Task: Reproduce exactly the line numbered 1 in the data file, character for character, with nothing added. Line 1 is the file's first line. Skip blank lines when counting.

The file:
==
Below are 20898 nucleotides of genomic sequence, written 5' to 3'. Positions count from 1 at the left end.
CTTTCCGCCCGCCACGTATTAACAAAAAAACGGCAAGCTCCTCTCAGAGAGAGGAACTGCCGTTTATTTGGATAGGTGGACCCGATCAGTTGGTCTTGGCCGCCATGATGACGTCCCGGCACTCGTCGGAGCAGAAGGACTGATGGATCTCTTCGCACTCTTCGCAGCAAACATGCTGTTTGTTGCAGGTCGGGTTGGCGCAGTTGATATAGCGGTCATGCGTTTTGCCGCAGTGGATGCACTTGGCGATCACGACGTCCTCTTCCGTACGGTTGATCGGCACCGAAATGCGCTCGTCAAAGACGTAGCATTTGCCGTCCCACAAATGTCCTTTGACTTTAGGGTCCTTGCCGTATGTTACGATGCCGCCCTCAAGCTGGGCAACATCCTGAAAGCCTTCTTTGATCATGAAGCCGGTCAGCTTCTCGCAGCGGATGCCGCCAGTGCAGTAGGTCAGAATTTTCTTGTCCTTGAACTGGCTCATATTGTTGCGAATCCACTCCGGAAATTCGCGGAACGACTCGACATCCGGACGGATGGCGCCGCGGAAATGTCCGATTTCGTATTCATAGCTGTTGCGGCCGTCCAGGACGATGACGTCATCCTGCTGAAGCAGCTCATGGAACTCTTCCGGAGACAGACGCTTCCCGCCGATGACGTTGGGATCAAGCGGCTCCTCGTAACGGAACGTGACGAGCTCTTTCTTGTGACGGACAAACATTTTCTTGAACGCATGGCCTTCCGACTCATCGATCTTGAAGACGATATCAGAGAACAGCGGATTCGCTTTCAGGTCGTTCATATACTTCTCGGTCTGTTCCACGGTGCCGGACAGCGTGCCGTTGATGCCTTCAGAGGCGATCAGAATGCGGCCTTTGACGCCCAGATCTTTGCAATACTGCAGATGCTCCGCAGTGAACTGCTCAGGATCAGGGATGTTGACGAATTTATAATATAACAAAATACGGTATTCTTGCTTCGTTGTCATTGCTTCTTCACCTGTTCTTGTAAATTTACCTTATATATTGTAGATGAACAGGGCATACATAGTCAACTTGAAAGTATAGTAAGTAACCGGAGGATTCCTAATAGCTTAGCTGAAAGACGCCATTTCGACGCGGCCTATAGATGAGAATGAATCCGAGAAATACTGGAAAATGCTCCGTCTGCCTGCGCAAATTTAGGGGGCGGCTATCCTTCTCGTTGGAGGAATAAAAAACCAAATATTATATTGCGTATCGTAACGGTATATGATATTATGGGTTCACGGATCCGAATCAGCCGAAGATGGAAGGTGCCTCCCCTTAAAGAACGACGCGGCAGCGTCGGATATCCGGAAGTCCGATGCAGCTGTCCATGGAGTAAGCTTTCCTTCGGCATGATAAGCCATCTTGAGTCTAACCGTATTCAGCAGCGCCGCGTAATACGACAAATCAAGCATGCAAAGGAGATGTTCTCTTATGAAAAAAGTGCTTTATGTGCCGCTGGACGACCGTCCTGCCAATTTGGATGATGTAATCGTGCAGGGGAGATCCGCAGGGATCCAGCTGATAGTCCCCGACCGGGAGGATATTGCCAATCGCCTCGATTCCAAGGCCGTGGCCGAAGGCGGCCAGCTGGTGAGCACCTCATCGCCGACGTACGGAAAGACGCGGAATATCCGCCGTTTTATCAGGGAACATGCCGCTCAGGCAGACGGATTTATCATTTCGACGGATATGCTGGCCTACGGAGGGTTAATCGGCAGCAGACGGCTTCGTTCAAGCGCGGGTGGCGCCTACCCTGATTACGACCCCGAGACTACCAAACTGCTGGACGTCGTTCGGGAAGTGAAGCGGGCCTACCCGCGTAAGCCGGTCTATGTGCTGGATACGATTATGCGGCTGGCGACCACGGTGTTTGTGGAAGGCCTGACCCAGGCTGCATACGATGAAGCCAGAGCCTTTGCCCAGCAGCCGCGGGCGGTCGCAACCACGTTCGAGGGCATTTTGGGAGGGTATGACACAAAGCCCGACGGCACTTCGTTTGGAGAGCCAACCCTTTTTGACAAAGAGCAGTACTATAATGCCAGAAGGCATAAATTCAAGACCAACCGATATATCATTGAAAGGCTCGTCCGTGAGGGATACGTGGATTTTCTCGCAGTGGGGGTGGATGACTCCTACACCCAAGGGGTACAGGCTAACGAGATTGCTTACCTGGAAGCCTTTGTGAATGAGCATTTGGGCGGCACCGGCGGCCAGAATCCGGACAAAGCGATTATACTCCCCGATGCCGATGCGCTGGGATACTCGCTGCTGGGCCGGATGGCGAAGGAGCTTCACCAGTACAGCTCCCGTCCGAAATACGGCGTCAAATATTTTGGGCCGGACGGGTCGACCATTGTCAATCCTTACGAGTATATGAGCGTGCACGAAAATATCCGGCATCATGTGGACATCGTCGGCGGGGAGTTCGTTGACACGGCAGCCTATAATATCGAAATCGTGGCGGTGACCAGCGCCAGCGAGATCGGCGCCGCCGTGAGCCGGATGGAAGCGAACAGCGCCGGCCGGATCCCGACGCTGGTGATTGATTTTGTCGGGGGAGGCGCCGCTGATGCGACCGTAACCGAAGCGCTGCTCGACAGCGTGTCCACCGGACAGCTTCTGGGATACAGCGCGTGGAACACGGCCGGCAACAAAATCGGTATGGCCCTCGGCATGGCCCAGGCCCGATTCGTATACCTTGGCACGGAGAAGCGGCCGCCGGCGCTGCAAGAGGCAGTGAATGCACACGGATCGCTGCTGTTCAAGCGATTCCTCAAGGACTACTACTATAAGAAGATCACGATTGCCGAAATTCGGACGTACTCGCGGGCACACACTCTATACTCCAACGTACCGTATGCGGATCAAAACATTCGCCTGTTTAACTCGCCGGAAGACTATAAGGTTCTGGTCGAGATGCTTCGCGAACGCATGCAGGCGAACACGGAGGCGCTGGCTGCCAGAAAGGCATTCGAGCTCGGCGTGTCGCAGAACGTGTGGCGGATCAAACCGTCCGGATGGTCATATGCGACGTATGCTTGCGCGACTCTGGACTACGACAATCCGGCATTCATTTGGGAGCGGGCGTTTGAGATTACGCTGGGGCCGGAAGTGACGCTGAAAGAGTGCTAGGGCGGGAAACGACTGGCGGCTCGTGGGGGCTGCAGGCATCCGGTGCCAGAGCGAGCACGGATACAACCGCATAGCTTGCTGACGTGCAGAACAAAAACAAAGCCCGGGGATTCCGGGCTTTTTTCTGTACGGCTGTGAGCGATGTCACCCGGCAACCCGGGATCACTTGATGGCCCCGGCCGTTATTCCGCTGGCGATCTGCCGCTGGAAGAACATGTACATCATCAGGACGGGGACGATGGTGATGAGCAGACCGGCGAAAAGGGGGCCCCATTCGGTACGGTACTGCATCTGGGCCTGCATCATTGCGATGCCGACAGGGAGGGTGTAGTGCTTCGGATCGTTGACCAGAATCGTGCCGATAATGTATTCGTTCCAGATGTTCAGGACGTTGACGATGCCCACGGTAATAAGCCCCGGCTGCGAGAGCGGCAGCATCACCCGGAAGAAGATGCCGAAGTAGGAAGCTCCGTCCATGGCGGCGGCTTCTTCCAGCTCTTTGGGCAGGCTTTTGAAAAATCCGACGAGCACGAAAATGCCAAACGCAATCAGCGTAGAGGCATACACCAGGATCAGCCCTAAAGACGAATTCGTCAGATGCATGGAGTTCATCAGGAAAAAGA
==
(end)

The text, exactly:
Below are 20898 nucleotides of genomic sequence, written 5' to 3'. Positions count from 1 at the left end.